Sorry... I guess our discussion here is in line with the "good practices" 
discussion. For a long time I see a lot of mentions on having a front-end and a 
back-end network when dealing with distributed file systems like Gluster and 
Ceph. What I would like to here from those who already implemented oVirt on the 
field is "what is the real life" approach for good performance as large 
file/memory transfers will strongly benefit from having a big MTU. However, big 
MTU must be driven correctly otherwise you may end-up having the problem we are 


From: Moacir Ferreira <>
Sent: Tuesday, August 8, 2017 3:16 PM
To: Fabrice Bacchella
Subject: Re: [ovirt-users] Users Digest, Vol 71, Issue 37

Exactly Fabrice! In this case the router will fragment the "bigger" MTU to fit 
the "smaller" MTU but only when the DF is not set. However, fragmentation on 
routers are made by the control plane, meaning you will overload the router CPU 
doing too much fragmentation. On a good NIC the announced MTU to the IP stack 
is very big (like 64Kb) because the off-load engine will fragment this very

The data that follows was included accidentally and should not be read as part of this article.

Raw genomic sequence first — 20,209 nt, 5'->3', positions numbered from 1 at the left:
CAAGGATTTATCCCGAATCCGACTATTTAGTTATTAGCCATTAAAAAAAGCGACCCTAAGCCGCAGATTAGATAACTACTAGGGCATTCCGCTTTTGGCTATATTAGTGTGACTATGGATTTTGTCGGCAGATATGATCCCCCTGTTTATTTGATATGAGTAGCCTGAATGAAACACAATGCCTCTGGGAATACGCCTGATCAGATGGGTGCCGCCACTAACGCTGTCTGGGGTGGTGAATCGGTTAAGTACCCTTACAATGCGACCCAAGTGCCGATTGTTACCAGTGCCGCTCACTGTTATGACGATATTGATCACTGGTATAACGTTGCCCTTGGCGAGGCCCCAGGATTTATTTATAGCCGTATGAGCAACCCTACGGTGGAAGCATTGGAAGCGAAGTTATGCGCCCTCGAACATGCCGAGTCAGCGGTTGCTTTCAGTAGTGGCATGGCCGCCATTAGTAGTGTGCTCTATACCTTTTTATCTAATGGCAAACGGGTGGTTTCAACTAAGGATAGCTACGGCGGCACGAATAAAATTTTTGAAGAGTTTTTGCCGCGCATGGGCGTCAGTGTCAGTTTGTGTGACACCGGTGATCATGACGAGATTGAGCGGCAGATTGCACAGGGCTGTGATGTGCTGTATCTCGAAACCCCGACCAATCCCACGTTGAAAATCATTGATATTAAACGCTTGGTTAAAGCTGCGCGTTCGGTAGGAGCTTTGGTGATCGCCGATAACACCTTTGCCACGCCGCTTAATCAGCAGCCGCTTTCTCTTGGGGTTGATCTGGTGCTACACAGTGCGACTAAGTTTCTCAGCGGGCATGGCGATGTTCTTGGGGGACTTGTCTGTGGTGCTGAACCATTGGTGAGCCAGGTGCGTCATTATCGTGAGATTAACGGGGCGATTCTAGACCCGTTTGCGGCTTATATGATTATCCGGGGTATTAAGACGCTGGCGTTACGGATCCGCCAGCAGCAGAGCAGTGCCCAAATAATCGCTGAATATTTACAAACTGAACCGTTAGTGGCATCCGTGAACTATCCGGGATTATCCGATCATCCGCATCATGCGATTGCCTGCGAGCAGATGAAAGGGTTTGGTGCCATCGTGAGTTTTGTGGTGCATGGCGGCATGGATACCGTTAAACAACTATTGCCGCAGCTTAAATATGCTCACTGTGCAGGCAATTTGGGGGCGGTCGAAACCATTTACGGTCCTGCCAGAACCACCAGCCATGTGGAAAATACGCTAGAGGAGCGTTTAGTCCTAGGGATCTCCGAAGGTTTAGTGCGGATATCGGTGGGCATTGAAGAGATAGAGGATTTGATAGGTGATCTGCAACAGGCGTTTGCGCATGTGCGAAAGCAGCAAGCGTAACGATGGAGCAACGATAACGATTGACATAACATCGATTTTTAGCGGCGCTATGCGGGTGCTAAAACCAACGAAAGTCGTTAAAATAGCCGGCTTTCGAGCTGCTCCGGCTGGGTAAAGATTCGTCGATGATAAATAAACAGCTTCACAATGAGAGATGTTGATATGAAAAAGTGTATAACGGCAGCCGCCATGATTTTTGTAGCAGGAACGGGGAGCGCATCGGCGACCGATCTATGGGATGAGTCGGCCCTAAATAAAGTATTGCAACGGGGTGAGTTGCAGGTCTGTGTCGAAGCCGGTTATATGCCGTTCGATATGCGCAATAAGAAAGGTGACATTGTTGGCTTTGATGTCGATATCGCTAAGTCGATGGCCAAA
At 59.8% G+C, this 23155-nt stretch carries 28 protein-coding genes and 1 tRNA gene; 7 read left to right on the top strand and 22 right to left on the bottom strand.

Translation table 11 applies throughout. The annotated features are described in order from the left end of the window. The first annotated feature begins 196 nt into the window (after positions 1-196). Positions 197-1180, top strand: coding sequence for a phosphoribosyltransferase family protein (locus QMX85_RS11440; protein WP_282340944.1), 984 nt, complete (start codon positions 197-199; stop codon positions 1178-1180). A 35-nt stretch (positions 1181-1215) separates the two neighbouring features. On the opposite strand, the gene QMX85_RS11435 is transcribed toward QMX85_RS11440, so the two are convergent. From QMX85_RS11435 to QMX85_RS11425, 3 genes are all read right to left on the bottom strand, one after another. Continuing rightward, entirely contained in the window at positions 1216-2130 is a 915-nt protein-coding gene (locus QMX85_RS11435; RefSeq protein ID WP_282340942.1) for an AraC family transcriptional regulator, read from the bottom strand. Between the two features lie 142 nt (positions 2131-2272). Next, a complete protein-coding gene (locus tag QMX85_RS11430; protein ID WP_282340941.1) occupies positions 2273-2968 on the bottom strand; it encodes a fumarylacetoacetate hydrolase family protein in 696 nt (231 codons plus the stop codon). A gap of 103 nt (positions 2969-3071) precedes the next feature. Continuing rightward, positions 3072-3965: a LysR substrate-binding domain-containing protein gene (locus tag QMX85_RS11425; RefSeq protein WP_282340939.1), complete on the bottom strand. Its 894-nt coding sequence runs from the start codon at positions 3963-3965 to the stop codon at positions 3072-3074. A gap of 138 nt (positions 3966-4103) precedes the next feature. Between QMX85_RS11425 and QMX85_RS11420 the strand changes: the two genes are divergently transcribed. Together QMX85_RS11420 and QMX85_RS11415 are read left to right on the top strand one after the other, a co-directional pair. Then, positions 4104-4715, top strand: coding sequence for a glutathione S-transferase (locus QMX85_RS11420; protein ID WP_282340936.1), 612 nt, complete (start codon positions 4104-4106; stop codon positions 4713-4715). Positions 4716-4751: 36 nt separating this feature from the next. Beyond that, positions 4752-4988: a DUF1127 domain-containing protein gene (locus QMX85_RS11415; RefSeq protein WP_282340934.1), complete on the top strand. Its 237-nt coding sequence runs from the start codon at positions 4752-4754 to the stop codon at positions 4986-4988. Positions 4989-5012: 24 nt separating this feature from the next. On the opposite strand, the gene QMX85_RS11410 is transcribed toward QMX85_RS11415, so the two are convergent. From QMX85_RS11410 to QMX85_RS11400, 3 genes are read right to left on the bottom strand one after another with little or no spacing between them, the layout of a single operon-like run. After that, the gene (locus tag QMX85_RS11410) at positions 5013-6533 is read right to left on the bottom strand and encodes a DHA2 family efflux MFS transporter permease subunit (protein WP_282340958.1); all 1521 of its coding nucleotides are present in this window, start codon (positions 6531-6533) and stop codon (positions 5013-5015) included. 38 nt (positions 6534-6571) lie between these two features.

large MTU and send it. But on this kind of NIC the fragmentation is done by 
dedicated AISCs that does not require any CPU intervention to do it. Just give 
it a try... Assemble a lab using Linux and you will see what I am trying to 


From: Fabrice Bacchella <>
Sent: Tuesday, August 8, 2017 2:50 PM
To: Moacir Ferreira
Subject: Re: [ovirt-users] Users Digest, Vol 71, Issue 37

Le 8 août 2017 à 14:53, Moacir Ferreira 
<<>> a écrit :

But if you receive a 9000 MTU frame on an "input" interface that results 
sending it out on an interface of a 1500 MTU, then if you set DF bit the frame 
will just be dropped by the router.

The frame will be dropped and the router will send an ICMP message "packet to 
big" to the sender, it's network stack will received that, learn that the PMTU 
is lower and try with smaller fragment, see

Users mailing list

Reply via email to